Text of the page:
Mitie London Revolution Ride

Mitie London Revolution Ride

The Mitie London Revolution is a 188 mile sportive over 2 days with an overnight camping stop at Ascot racecourse. We'd never done something like this before, and since we still haven't found our perfect road bikes, we knew we'd have to do it all fixed gear. Long story short, we had the most amazing but challenging time, and we'd love to try it again on a geared bike, but until then, here's how the weekend unfolded...

Sam's recount

We prepared as much as we could the night before, checking and double checking the bare essentials; food, clothes, pj's, phone charger, inner tubes, toothbrush... 

We woke up at around 5am on the morning of day 1, we knew we'd have to commute to the start area at Lee Valley Athletics Centre, carrying everything we'd need for the weekend on our backs so packing was minimal. After a longish ride along the canal at 7am with multiple wrong turnings, we were already using up precious energy and morale that we knew we should be saving for much later on. Once we got to the start line however, the atmosphere and swift organisation helped us perk up, and we met up with our mate Owen who'd prepared us home made energy bars (Huge thanks, we needed them!) and Hugo from Threshold Sports.

We set off from the start line and took a straight route through London, over tower bridge, exiting the city to the far south. The sun was shining and the weather was perfect, I couldn't imaging completing the 100 mile day in the windy and rainy conditions we'd had the previous week, at this point we were thankful to be outside all day, riding and enjoying the weather.

The country roads felt endless, we joked about going round in circles as every turning seemed to look like the one before. Looking back this 100 mile definitely feels like a blur that can only be distinguished in a few parts; food stop 1, food stop 2, hills then the mental and physical pain that hit at mile 90, the latter two being the most memorable part for me.

Near the end of the ride when we started to tire, two unexpectedly steep hills appeared and we had to give up and walk them, the gradient being too steep for our 48 / 17 and 48 / 18 gear choices. Shortly after this, I hit a mental wall and I'd had enough. The longest ride I'd done before this was 80 something mile, so mile 90 felt like an awful place to be, not that my legs were too tired, just mentally, I'd had enough of staring forward into empty countryside lanes, no distractions from the regular London traffic and no noise to blur out the repeated thoughts, 'I can't do this'.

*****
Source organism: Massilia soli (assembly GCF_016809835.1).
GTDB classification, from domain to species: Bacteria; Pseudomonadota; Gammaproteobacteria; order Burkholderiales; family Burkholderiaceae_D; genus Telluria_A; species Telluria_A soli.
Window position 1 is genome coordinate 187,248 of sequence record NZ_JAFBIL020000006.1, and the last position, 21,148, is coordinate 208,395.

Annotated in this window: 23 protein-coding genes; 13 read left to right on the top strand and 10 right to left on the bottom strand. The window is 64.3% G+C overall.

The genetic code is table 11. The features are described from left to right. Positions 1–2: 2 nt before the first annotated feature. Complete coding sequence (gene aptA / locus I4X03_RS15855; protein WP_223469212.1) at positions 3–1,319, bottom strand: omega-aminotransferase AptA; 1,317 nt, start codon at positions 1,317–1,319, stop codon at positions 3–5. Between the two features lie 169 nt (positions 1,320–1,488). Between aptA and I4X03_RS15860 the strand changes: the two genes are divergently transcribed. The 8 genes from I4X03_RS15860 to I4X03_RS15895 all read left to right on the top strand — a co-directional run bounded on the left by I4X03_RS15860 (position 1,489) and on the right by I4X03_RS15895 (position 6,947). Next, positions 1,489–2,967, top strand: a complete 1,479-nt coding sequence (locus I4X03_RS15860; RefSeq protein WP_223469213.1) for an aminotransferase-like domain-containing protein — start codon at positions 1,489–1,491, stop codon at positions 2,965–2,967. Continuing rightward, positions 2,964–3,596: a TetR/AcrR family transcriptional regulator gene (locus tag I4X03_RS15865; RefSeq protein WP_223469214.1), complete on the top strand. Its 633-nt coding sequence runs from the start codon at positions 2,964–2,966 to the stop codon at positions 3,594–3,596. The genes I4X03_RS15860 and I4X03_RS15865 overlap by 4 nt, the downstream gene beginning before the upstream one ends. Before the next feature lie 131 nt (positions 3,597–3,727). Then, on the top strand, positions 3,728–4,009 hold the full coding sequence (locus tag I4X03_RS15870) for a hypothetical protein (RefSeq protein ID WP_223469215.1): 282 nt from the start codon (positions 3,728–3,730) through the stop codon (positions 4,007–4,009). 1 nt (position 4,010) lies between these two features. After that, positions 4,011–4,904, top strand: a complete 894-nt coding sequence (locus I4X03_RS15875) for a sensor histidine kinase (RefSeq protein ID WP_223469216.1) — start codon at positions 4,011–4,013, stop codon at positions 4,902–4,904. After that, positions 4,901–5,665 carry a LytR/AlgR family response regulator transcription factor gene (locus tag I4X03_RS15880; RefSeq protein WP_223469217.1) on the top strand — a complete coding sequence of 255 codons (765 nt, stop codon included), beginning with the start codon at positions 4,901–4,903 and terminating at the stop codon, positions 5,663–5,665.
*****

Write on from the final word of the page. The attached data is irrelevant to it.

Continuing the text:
Seeing the sign for Ascot felt amazing, I knew I was safely at the camp for the night and I wouldn't have to think about pedaling until tomorrow. Tonight I'd just eat, eat, eat, coo over the huge Dulux dog, and enjoy the success of day one. 

Day 2 didn't start so well. We snoozed the alarms on our phone multiple times, we pulled the covers over our head and rolled around in protest. My mind was adamant that I would not leave the tent and the warmth of the sleeping bag. The only thing that got us out was the thought that we'd be returning home, mentally it was a challenge, but the goal was clear, we'd be in a nice hot bath and our own beds in less than 12 hours if we got up, so we did. 

We bought a grilled breakfast bun from the van on site as a little treat and set off on our way. Everyone had left at 7am while we were snoozing, so we were just about the last people to leave camp. The thought of people reaching the first food stop 30 miles in annoyed us, we could have been there too if we'd managed to get up at the right time, we were now 30 miles behind the main group and knew there would be loads of hills to face today.

Day 2 was painful. Now I can look back and see that it was all worth it but during the ride our minds and legs had give up. After walking up numerous hills, again too steep for our gears, we were about 40 miles in when we got chatting to Shane, a chaperone on the ride who started leading us on with words of encouragement. After a brief chat riding side by side, I began to forget the daunting mileage and elevation we had to face and we started getting back to our original cheery mindset. Shane lead us for the rest of the ride, and we took turns on the front pacing each other. It's amazing what the body can achieve when the mind is in the right place, our speed increased hugely, we started tackling the steep hills and won! Passing people who'd left long before us, we finished the ride with around 120 people behind us.

We collected our medals, thanked Shane for getting us through it all and briefly hung around to chat to people who we'd seen along the way before returning home for a well deserved Sodo Pizza. Despite the pain we loved it, and we're going to make sure we have road bikes for next years ride. We'd love to see how we tackle the course with gears and no hill walking!